Safety

Northwest Iowa Community College provides a safe learning and working environment for its students, employees and campus visitors. NCC has earned an A+ in safety from Niche.com and is ranked as the safest college in Iowa by stateuniversity.com.

NCC’s Safety Committee includes employees from all areas of the College. The Committee meets once a month to review current campus safety practices and make recommendations for improvement if needed. Meeting minutes are available to all employees through the NCC web portal. Any employee interested in joining the Committee should contact the Vice President of Operations and Finance.

Emergency Response Contacts:

  • Director of Physical Facilities 712-251-1932
  • Equity Officer 712-324-5061, Ext 242
  • Residence Hall 712-324-5061, Ext 226 or 712-301-7899
  • Sheldon Police Department 911 or 712-324-2525
  • Sheldon Ambulance 911
  • Hospital:  Sanford Sheldon 712-324-5041
  • MidAmerican Energy (electricity and gas) Emergency Line: 866-851-4261 or 712-233-4833
  • O’Brien County Sheriff  911 or 712-757-3415
  • Sioux County Sheriff  911 or 712-737-2280

Campus Alert System

In the event of an emergency on campus, administrators will broadcast urgent messages via RAVE text messaging using the Campus Alert system to those who have registered their cell phone numbers and/or email addresses.  The message will contain a brief description of the situation and how to proceed.  Due to character limitations the message will be very short. To sign up for RAVE notices go to https://nwicc.edu/about/safety/emergency-notifications/.

Website Announcements

The College will post all announcements on the www.nwicc.edu website as soon as possible.  This would include weather related announcements as well as emergency related updates.

Local News Media   

The College will utilize the local news media to alert students, faculty and staff of the status of the campus during certain events, such as a weather related closing of the campus.  Stay tuned to local radio and television in the event of the threat of a closure for the latest update. The local radio station is KIWA radio at 105.3 FM or www.kiwaradio.com.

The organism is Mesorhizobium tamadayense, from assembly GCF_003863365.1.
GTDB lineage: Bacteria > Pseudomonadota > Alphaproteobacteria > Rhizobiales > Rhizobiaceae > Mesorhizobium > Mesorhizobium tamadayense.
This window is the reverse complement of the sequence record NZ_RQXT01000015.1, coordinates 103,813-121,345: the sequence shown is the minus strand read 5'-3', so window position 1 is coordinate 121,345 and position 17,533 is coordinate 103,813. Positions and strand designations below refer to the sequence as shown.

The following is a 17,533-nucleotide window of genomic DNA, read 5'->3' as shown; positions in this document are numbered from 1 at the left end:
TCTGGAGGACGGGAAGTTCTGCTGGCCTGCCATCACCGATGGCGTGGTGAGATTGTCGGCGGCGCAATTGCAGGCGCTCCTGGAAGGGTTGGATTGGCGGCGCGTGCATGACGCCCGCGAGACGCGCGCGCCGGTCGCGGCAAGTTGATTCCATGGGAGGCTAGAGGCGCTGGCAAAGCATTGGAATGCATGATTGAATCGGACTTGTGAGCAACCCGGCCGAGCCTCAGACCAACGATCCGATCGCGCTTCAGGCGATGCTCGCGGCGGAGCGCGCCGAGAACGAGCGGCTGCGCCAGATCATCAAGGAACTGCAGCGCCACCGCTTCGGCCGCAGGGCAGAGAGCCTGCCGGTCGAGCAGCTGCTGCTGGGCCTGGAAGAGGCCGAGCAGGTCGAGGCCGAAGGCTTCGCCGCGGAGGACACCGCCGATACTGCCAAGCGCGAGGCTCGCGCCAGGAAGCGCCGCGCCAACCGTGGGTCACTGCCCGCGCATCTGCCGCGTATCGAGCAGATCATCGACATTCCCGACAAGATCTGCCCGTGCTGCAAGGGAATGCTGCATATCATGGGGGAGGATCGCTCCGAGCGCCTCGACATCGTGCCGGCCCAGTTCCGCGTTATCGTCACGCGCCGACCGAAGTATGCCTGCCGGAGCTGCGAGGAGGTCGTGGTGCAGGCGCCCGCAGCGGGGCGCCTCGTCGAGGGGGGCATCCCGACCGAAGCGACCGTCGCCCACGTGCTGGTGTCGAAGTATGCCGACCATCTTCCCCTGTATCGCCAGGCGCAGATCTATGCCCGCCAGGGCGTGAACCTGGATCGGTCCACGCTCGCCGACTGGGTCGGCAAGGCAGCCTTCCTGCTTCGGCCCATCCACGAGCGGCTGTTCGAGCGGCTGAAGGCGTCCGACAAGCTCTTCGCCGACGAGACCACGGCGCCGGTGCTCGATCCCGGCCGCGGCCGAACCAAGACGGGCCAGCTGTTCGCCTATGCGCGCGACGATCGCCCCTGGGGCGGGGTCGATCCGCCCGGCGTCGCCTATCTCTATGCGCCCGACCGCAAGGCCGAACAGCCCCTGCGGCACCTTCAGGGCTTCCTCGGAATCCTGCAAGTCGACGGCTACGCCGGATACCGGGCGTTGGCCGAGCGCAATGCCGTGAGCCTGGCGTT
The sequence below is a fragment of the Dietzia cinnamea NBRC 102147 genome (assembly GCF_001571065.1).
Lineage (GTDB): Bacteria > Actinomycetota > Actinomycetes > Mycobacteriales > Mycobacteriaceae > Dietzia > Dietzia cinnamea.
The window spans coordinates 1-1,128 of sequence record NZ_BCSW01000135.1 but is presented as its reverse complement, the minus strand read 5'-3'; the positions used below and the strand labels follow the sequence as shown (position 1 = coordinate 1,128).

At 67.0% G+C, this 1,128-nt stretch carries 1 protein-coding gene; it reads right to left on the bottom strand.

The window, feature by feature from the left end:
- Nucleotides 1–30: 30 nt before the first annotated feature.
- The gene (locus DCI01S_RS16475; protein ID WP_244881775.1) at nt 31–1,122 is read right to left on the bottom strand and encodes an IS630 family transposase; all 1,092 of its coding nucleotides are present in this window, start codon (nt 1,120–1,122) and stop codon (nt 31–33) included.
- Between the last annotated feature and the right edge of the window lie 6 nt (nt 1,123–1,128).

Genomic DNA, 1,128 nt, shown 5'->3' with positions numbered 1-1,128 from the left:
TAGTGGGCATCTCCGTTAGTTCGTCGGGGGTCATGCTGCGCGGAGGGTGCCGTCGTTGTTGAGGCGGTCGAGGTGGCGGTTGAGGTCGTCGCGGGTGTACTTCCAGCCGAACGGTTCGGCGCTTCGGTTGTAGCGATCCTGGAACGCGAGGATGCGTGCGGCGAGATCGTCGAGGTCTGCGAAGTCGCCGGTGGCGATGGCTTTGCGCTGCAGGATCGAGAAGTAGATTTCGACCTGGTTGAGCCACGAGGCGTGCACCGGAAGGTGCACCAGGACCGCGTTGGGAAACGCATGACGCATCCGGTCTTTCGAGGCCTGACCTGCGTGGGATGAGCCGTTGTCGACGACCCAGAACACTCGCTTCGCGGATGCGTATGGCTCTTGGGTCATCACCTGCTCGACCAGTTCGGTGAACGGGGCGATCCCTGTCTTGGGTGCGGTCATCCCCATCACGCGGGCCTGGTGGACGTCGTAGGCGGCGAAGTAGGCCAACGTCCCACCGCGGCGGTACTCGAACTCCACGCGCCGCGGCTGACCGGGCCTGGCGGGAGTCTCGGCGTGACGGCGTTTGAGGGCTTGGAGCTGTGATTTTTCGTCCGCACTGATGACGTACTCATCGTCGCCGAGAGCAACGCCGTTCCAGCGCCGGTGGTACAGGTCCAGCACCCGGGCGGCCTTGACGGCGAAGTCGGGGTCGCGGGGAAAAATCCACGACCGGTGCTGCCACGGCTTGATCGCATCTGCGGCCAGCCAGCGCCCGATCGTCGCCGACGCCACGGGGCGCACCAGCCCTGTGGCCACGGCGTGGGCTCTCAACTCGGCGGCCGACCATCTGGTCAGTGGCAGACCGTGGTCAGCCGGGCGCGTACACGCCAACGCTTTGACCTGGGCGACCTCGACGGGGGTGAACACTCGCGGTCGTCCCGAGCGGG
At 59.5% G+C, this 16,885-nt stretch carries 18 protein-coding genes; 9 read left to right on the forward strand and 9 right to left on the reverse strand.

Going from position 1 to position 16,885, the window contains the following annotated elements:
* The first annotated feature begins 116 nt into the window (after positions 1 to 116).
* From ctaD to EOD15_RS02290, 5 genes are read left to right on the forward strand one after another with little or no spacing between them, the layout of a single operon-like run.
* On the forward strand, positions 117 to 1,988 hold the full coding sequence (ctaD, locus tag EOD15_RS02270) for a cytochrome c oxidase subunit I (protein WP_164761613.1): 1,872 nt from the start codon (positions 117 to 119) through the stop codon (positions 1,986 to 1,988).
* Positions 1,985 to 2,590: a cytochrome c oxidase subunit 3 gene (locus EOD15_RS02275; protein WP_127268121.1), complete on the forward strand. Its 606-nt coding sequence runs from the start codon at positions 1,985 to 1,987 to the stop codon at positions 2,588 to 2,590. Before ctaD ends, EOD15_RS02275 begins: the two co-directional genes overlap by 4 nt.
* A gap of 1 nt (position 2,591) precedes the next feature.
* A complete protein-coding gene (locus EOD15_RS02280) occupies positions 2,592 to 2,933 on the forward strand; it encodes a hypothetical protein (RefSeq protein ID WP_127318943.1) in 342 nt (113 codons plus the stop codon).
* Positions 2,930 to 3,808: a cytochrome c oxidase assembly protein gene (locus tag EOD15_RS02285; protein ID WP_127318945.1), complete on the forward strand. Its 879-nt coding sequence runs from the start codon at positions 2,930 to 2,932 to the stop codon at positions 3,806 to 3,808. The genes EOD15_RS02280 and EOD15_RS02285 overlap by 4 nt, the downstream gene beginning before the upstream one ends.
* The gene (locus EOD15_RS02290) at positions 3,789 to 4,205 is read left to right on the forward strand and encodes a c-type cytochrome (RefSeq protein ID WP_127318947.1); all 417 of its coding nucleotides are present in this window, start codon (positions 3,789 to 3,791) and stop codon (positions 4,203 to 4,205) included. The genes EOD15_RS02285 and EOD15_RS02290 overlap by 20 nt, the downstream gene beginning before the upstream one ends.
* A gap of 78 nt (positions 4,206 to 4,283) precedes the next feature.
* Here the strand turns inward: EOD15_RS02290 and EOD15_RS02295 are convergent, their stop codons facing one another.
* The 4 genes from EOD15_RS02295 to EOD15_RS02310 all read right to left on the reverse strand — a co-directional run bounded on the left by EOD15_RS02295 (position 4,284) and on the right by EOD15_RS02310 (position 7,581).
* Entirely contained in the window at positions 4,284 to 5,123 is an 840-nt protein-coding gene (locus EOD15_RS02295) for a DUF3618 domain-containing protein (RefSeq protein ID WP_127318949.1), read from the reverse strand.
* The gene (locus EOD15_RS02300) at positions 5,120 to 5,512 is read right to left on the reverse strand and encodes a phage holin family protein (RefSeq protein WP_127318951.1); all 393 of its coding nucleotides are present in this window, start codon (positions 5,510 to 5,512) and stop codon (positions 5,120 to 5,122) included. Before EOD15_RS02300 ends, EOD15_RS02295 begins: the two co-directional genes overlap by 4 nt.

ACTIVE SHOOTER

“ALICE” is an acronym for 5 steps you can utilize in order to increase your chances of surviving a surprise attack by an Active Shooter. It is important to remember that the “ALICE” response does not follow a set of actions you “shall, must, will” do when confronted with an Active Shooter. Your survival is paramount in this situation. Deal with known information and don’t worry about unknowns. You may use only 1 or 2 parts of the response plan or you may have to utilize all 5. In this type of incident, your perception is the reality and you will be deciding what the appropriate action for you to take is.

  • Alert
    • Information is KEY!
    • Don’t assume someone else called 9-1-1.
    • Flood the 9-1-1 lines. If you get a busy signal when calling 9-1-1, that’s a good thing!
    • Tell as many people as possible however you can.
    • When you provide information, be as specific as possible – what, where, who, etc.
  • Lockdown
    • Lockdown is a place to start. Locking the doors and staying put for the moment gives you an opportunity to formulate a plan.
    • It buys very little time, so think and act quickly.
    • Don’t just lock the doors, barricade the doors.
    • Use whatever materials are available (desks, chairs, belts, purse straps, etc.).
    • Move out of the doorway once barricaded.
    • Once secured, do not open the door for anyone. Police will enter the room when the situation is over.
  • Inform
    • Continue to share information
    • Give information in plain language.
    • Use information to make decisions
    • Give others a “play-by-play” as events unfold and changes happen
    • Who, what, where, when, and how
    • Twitter, text messages, Facebook, phone calls, etc.
    • Share the information however possible.
  • Counter
    • Find ways to distract – noise, movement, distance, objects, force, etc. Create chaos.
  • Evade/escape
    • Evade, escape, run
    • Look around – what exits do you have? What options do you have?
    • Get outside if they’re inside.